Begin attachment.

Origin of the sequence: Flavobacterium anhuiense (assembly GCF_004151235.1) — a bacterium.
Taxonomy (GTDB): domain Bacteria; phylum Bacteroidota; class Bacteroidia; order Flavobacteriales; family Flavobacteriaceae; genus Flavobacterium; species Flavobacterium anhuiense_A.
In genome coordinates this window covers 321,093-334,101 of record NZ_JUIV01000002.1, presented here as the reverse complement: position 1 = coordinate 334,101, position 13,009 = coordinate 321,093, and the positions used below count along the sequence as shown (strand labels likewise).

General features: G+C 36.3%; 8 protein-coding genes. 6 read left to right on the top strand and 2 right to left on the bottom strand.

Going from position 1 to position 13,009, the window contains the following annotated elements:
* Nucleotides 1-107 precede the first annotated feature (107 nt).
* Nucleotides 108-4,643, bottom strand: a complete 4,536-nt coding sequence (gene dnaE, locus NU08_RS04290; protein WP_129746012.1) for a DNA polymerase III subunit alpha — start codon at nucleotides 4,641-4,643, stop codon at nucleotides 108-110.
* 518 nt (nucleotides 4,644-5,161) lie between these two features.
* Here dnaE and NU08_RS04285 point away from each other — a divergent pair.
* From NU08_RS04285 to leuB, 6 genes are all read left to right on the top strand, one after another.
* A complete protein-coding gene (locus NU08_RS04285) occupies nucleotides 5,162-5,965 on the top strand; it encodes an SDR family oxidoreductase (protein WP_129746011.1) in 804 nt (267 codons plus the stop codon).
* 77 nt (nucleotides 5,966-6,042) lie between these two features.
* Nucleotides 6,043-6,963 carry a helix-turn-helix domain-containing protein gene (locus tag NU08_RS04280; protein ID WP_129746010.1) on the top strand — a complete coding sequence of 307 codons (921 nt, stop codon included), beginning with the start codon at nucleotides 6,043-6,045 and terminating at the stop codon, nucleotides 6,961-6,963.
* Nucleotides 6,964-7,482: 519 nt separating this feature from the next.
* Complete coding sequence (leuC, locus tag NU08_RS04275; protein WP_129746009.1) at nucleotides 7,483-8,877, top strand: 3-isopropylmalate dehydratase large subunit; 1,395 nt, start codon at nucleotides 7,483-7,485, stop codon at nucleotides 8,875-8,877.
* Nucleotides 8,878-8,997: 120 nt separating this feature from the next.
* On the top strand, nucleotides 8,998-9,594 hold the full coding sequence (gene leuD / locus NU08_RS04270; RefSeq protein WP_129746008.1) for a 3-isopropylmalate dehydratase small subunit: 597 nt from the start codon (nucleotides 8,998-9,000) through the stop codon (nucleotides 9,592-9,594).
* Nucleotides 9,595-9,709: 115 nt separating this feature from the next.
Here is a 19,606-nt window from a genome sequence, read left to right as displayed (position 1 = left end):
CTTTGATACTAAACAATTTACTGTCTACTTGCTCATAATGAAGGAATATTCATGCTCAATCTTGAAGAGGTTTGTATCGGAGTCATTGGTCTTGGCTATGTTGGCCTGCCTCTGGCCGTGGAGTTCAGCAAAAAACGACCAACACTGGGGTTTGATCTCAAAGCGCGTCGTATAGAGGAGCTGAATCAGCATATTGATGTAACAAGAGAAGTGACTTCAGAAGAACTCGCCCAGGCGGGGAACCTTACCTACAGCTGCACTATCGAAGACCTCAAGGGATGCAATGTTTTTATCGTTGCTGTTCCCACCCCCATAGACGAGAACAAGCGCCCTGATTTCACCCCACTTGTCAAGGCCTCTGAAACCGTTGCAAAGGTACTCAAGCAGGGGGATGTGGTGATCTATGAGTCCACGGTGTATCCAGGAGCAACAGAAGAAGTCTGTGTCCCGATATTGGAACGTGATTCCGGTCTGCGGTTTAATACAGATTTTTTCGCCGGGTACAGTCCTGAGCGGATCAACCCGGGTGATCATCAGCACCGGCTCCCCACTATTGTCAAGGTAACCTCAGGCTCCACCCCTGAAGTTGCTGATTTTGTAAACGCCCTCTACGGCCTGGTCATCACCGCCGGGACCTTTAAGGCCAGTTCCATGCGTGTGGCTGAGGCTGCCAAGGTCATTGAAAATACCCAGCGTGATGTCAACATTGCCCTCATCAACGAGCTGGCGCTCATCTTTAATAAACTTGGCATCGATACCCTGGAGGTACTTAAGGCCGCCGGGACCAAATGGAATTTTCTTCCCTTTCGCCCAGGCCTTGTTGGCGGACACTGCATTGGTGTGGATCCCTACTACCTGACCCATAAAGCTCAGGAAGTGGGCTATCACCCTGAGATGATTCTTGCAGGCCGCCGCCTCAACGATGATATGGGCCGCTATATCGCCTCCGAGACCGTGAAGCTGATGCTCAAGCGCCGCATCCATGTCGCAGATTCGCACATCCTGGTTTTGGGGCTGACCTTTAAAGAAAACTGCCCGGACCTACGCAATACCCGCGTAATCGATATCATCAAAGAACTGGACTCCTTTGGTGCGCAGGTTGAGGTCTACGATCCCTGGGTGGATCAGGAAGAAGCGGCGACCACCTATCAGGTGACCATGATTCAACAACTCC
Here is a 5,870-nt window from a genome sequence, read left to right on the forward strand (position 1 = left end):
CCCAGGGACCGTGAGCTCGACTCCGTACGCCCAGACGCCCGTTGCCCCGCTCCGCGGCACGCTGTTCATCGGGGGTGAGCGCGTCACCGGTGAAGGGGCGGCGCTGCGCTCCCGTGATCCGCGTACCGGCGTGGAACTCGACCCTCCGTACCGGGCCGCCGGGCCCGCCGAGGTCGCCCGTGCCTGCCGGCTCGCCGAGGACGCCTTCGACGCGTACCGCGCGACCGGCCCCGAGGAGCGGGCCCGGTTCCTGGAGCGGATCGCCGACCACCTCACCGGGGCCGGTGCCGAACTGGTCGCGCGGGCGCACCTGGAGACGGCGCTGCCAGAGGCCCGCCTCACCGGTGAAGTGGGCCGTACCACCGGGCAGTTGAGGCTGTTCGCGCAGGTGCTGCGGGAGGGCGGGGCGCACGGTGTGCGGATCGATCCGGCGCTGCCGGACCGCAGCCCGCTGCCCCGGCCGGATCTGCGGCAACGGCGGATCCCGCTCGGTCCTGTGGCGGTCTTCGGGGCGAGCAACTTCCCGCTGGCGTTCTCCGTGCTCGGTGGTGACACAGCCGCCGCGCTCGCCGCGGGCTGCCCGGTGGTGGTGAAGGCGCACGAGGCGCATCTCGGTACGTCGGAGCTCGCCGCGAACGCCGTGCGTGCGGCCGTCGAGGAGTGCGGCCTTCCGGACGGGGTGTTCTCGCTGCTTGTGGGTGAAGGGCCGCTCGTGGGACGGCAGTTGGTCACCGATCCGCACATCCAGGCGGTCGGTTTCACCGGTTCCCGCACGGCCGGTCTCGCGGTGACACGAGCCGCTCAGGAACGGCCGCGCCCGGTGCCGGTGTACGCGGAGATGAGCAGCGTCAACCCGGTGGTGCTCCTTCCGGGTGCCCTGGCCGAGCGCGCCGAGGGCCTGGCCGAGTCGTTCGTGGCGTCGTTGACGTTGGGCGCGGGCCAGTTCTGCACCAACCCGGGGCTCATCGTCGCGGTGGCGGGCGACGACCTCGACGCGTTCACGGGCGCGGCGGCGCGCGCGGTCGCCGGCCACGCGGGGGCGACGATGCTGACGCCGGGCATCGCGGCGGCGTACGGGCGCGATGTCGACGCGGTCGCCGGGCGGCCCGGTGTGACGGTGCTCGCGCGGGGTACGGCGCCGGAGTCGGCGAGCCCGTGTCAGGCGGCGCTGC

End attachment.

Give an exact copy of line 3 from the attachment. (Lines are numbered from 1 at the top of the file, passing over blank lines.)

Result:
In genome coordinates this window covers 321,093-334,101 of record NZ_JUIV01000002.1, presented here as the reverse complement: position 1 = coordinate 334,101, position 13,009 = coordinate 321,093, and the positions used below count along the sequence as shown (strand labels likewise).